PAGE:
Black was appointed professor, and head of department, of pharmacology at University College London in 1973 where he established a new undergraduate course in medicinal chemistry but he became frustrated by the lack of funding for research and accepted the post of Director of therapeutic research at the Wellcome Research Laboratories in 1978. However he did not agree with his immediate boss there, Sir John Vane, and resigned in 1984. Black then became Professor of Analytical Pharmacology at the Rayne Institute of King's College London medical school, where he remained until 1992. He established the James Black Foundation in 1988 with funding from Johnson and Johnson and led a team of 25 Scientists in drugs research, including work on gastrin inhibitors which can prevent some stomach cancers.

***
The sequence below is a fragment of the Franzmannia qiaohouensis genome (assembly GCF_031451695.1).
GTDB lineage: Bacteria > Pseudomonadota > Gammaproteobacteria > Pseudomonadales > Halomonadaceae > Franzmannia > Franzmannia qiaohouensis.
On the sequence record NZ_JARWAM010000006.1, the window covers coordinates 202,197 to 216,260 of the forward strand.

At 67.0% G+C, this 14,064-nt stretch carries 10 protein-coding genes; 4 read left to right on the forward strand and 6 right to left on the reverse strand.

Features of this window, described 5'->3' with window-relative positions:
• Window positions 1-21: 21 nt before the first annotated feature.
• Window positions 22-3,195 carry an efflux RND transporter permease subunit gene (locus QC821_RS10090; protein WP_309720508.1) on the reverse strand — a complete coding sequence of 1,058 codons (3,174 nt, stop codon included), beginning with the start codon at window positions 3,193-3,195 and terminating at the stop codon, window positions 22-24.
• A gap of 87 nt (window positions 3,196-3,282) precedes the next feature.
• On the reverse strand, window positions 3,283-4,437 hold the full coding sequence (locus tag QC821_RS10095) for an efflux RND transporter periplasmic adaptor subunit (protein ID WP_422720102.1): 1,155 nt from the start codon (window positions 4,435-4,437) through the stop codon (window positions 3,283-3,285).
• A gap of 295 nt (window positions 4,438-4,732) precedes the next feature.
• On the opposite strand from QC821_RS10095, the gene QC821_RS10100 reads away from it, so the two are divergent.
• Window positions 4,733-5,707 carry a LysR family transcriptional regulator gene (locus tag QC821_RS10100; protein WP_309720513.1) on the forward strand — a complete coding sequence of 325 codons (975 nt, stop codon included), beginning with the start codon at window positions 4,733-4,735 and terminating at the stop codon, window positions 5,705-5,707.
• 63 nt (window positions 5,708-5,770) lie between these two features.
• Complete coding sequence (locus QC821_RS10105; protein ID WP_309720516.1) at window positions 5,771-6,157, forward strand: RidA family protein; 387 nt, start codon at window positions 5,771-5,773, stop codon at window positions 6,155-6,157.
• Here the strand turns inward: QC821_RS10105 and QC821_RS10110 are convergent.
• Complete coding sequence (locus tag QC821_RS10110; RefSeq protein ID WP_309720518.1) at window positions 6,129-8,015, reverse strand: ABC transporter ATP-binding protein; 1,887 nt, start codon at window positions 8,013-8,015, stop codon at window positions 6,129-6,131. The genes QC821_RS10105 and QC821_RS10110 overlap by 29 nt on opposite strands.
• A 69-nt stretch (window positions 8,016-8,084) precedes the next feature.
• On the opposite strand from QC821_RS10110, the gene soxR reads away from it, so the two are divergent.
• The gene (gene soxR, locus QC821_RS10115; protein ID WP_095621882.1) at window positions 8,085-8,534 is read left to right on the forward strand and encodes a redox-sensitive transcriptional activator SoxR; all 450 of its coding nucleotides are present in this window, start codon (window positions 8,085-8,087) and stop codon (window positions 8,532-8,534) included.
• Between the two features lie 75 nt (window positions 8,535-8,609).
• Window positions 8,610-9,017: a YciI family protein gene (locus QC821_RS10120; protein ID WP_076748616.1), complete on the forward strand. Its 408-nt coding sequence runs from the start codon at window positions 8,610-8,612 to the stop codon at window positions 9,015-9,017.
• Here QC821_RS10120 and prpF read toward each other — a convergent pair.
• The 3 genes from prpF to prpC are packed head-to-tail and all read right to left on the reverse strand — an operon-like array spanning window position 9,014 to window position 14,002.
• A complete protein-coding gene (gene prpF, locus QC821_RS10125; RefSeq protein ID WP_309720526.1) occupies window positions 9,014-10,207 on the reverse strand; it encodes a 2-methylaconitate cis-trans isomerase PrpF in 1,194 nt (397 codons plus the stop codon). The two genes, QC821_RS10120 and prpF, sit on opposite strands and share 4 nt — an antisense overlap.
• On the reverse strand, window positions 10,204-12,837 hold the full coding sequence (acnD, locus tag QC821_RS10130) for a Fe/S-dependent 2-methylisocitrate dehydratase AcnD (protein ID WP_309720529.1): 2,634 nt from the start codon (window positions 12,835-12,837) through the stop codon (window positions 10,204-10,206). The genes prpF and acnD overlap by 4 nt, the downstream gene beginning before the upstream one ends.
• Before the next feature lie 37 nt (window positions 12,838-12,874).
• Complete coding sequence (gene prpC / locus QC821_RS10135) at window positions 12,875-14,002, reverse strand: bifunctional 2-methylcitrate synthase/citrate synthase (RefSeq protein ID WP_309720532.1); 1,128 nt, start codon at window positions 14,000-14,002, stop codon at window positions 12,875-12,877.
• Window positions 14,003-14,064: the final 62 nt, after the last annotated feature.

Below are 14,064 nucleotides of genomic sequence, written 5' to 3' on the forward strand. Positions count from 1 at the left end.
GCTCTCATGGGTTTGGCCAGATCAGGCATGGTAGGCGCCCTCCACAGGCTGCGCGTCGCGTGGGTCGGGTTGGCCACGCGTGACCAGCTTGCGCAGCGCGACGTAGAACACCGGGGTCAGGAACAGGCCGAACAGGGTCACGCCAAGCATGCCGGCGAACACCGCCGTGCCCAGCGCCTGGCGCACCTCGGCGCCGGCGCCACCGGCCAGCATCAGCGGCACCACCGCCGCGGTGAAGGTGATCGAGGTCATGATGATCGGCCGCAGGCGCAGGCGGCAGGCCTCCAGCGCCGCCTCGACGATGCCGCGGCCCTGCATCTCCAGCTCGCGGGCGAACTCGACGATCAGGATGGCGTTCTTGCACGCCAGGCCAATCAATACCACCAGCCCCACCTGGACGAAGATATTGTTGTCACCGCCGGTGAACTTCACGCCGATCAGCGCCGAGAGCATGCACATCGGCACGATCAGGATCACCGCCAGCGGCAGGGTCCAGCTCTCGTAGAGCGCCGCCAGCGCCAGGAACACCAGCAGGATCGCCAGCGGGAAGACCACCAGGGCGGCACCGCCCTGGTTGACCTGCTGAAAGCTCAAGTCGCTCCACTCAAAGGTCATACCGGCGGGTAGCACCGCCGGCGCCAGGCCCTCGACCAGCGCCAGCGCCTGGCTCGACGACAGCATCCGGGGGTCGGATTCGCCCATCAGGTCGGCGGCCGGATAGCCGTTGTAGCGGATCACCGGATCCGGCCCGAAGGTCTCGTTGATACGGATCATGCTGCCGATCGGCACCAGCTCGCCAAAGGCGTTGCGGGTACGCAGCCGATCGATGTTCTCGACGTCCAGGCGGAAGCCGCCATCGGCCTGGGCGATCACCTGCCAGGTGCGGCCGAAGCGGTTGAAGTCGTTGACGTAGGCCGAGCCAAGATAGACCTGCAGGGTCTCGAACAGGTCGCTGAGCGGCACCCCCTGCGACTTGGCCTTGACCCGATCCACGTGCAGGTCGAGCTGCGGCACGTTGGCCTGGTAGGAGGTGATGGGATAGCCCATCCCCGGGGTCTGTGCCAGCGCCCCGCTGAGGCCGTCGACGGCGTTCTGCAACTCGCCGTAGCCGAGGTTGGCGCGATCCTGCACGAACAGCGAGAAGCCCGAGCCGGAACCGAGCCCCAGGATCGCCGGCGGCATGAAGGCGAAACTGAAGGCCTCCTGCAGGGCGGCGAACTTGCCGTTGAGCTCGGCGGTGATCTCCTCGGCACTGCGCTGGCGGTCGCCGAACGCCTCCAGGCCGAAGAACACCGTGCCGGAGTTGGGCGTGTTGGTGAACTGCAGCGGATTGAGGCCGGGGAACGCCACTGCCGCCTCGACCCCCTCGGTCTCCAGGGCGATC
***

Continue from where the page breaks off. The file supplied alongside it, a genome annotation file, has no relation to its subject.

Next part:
Black was elected a Fellow of the Royal Society (FRS) in 1976 and the same year he was awarded the Lasker award. His certificate of election to the Royal Society reads:


In 1979, he was awarded the Artois-Baillet Latour Health Prize. In 1982 Black was awarded the Wolf Prize in Medicine, and the year after the Scheele Award. He was awarded the 1988 Nobel Prize in Medicine along with Gertrude B. Elion and George H. Hitchings for their work on drug development. In 1994 he received the Ellison-Cliffe Medal from the Royal Society of Medicine.


Black was made a Knight Bachelor on 10 February 1981 for services to medical research, receiving the honour from the Queen at Buckingham Palace. On 26 May 2000 he was appointed to the Order of Merit, of which there are only 24 members at any one time, by Queen Elizabeth II.